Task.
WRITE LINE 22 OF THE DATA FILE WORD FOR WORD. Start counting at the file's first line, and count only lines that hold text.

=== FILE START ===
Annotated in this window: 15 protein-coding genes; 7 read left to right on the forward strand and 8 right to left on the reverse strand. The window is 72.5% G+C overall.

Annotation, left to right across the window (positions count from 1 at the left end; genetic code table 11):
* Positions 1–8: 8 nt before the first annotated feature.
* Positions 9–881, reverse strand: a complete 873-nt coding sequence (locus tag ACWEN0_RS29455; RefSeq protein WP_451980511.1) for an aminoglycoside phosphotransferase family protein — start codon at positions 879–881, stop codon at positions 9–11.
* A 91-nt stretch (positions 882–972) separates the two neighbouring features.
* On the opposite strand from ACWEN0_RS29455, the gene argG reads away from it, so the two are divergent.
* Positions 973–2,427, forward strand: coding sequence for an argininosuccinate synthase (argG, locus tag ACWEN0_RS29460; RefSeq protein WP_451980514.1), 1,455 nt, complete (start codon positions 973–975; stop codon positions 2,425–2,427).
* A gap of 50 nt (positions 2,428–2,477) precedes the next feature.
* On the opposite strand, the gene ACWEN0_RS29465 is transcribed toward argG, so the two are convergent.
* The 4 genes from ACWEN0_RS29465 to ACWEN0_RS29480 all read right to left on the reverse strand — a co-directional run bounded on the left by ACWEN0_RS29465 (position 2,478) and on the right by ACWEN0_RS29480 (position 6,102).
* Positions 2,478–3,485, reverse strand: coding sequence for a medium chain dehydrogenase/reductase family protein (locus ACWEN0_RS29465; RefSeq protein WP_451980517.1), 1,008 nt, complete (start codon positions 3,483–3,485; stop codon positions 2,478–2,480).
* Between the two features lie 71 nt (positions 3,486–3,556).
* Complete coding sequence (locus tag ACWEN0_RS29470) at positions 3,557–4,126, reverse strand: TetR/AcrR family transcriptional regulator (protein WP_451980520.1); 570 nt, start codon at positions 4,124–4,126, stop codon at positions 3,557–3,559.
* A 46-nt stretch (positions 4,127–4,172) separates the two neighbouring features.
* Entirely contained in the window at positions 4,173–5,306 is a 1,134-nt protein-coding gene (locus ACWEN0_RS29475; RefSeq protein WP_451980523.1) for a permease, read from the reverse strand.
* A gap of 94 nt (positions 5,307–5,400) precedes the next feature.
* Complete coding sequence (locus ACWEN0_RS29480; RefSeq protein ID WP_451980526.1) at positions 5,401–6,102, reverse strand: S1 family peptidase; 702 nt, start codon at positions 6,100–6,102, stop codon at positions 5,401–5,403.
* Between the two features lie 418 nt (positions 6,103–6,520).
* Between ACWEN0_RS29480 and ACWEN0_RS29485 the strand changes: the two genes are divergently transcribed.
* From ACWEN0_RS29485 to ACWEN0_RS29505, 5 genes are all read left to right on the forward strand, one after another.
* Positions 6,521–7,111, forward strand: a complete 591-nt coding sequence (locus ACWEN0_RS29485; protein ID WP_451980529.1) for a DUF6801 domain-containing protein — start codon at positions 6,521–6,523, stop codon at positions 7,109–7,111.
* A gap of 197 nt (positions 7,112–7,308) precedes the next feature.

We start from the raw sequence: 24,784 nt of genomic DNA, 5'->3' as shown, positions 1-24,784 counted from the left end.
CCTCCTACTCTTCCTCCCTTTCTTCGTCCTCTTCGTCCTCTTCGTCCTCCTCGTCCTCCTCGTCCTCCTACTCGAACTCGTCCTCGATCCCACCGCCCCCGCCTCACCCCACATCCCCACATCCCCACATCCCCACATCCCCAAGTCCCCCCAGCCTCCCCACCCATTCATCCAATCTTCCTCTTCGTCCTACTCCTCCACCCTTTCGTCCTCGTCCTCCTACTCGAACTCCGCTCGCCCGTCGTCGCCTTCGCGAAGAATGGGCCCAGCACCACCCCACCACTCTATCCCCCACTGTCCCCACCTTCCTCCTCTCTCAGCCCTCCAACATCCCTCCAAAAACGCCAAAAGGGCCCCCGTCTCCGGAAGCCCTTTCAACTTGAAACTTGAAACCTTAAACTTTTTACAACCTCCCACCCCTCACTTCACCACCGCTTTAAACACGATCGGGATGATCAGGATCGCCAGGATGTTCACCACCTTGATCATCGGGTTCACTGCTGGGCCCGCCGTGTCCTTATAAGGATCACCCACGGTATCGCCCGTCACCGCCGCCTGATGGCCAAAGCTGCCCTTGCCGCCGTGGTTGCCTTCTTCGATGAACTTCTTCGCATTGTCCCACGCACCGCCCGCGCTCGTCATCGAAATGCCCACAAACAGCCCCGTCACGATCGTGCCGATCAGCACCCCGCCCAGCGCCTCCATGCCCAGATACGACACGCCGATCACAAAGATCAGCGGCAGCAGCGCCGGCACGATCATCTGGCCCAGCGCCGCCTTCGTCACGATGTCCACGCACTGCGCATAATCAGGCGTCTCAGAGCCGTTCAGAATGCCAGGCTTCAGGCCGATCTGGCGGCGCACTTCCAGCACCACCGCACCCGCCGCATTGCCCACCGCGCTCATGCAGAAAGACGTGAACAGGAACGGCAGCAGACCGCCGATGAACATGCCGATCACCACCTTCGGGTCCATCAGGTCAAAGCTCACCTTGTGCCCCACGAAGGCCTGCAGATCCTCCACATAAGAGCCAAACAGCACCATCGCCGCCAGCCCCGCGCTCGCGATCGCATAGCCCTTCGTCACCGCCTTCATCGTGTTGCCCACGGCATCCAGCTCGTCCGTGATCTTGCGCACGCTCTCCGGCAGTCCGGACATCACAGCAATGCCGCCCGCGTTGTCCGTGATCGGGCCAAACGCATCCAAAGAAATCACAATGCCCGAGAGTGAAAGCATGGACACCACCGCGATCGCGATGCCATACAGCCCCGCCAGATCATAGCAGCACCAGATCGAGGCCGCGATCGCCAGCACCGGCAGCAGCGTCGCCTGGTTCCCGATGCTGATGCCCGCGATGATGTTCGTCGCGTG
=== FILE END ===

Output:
* A gap of 197 nt (positions 7,112–7,308) precedes the next feature.